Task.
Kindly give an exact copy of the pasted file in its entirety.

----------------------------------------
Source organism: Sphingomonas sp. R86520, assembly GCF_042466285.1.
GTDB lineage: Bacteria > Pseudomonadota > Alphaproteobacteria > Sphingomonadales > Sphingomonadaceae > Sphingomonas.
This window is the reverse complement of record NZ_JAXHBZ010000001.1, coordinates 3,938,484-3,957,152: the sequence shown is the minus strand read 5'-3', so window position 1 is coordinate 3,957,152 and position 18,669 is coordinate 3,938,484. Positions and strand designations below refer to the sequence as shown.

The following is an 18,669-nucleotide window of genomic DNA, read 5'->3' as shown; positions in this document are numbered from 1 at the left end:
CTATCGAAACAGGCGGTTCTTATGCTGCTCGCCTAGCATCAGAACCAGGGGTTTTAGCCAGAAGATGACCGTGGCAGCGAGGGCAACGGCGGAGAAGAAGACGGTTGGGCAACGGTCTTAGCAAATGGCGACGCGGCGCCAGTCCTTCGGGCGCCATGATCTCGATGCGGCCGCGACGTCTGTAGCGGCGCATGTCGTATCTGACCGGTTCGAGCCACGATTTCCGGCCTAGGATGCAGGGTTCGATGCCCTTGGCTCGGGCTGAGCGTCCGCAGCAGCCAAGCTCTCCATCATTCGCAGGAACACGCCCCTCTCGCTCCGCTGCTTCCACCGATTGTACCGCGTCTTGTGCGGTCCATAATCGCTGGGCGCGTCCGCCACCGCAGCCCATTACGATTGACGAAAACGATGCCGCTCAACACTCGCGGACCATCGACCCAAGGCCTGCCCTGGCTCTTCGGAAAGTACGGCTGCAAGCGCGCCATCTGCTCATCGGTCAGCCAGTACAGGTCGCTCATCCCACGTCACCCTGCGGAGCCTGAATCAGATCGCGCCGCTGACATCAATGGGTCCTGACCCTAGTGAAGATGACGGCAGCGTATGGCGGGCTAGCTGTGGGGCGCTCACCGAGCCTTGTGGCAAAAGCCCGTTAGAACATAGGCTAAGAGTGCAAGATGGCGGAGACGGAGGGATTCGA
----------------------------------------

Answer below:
Source organism: Sphingomonas sp. R86520, assembly GCF_042466285.1.
GTDB lineage: Bacteria > Pseudomonadota > Alphaproteobacteria > Sphingomonadales > Sphingomonadaceae > Sphingomonas.
This window is the reverse complement of record NZ_JAXHBZ010000001.1, coordinates 3,938,484-3,957,152: the sequence shown is the minus strand read 5'-3', so window position 1 is coordinate 3,957,152 and position 18,669 is coordinate 3,938,484. Positions and strand designations below refer to the sequence as shown.

The following is an 18,669-nucleotide window of genomic DNA, read 5'->3' as shown; positions in this document are numbered from 1 at the left end:
CTATCGAAACAGGCGGTTCTTATGCTGCTCGCCTAGCATCAGAACCAGGGGTTTTAGCCAGAAGATGACCGTGGCAGCGAGGGCAACGGCGGAGAAGAAGACGGTTGGGCAACGGTCTTAGCAAATGGCGACGCGGCGCCAGTCCTTCGGGCGCCATGATCTCGATGCGGCCGCGACGTCTGTAGCGGCGCATGTCGTATCTGACCGGTTCGAGCCACGATTTCCGGCCTAGGATGCAGGGTTCGATGCCCTTGGCTCGGGCTGAGCGTCCGCAGCAGCCAAGCTCTCCATCATTCGCAGGAACACGCCCCTCTCGCTCCGCTGCTTCCACCGATTGTACCGCGTCTTGTGCGGTCCATAATCGCTGGGCGCGTCCGCCACCGCAGCCCATTACGATTGACGAAAACGATGCCGCTCAACACTCGCGGACCATCGACCCAAGGCCTGCCCTGGCTCTTCGGAAAGTACGGCTGCAAGCGCGCCATCTGCTCATCGGTCAGCCAGTACAGGTCGCTCATCCCACGTCACCCTGCGGAGCCTGAATCAGATCGCGCCGCTGACATCAATGGGTCCTGACCCTAGTGAAGATGACGGCAGCGTATGGCGGGCTAGCTGTGGGGCGCTCACCGAGCCTTGTGGCAAAAGCCCGTTAGAACATAGGCTAAGAGTGCAAGATGGCGGAGACGGAGGGATTCGA